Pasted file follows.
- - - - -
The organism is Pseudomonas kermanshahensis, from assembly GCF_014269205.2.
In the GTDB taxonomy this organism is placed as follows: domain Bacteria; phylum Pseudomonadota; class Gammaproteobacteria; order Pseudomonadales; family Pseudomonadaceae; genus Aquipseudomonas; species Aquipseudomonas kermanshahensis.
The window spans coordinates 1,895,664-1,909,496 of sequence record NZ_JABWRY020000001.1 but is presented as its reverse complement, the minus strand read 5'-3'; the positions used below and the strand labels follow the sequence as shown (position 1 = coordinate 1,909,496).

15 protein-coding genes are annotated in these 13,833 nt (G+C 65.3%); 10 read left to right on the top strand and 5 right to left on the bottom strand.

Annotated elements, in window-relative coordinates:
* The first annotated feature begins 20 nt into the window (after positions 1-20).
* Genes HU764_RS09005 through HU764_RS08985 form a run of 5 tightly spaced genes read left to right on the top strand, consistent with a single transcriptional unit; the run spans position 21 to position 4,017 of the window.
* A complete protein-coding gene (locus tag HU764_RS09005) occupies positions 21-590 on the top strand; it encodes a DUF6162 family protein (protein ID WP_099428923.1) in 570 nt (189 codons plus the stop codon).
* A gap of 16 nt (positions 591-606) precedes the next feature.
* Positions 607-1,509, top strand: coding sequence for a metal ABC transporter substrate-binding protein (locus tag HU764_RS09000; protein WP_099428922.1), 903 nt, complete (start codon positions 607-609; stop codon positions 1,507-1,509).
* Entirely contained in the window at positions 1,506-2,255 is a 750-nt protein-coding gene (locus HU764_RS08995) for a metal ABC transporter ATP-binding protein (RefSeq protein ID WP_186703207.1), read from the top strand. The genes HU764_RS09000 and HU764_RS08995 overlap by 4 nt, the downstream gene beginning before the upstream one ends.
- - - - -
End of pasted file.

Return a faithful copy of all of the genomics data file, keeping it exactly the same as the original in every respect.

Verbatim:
The organism is Pseudomonas kermanshahensis, from assembly GCF_014269205.2.
In the GTDB taxonomy this organism is placed as follows: domain Bacteria; phylum Pseudomonadota; class Gammaproteobacteria; order Pseudomonadales; family Pseudomonadaceae; genus Aquipseudomonas; species Aquipseudomonas kermanshahensis.
The window spans coordinates 1,895,664-1,909,496 of sequence record NZ_JABWRY020000001.1 but is presented as its reverse complement, the minus strand read 5'-3'; the positions used below and the strand labels follow the sequence as shown (position 1 = coordinate 1,909,496).

15 protein-coding genes are annotated in these 13,833 nt (G+C 65.3%); 10 read left to right on the top strand and 5 right to left on the bottom strand.

Annotated elements, in window-relative coordinates:
* The first annotated feature begins 20 nt into the window (after positions 1-20).
* Genes HU764_RS09005 through HU764_RS08985 form a run of 5 tightly spaced genes read left to right on the top strand, consistent with a single transcriptional unit; the run spans position 21 to position 4,017 of the window.
* A complete protein-coding gene (locus tag HU764_RS09005) occupies positions 21-590 on the top strand; it encodes a DUF6162 family protein (protein ID WP_099428923.1) in 570 nt (189 codons plus the stop codon).
* A gap of 16 nt (positions 591-606) precedes the next feature.
* Positions 607-1,509, top strand: coding sequence for a metal ABC transporter substrate-binding protein (locus tag HU764_RS09000; protein WP_099428922.1), 903 nt, complete (start codon positions 607-609; stop codon positions 1,507-1,509).
* Entirely contained in the window at positions 1,506-2,255 is a 750-nt protein-coding gene (locus HU764_RS08995) for a metal ABC transporter ATP-binding protein (RefSeq protein ID WP_186703207.1), read from the top strand. The genes HU764_RS09000 and HU764_RS08995 overlap by 4 nt, the downstream gene beginning before the upstream one ends.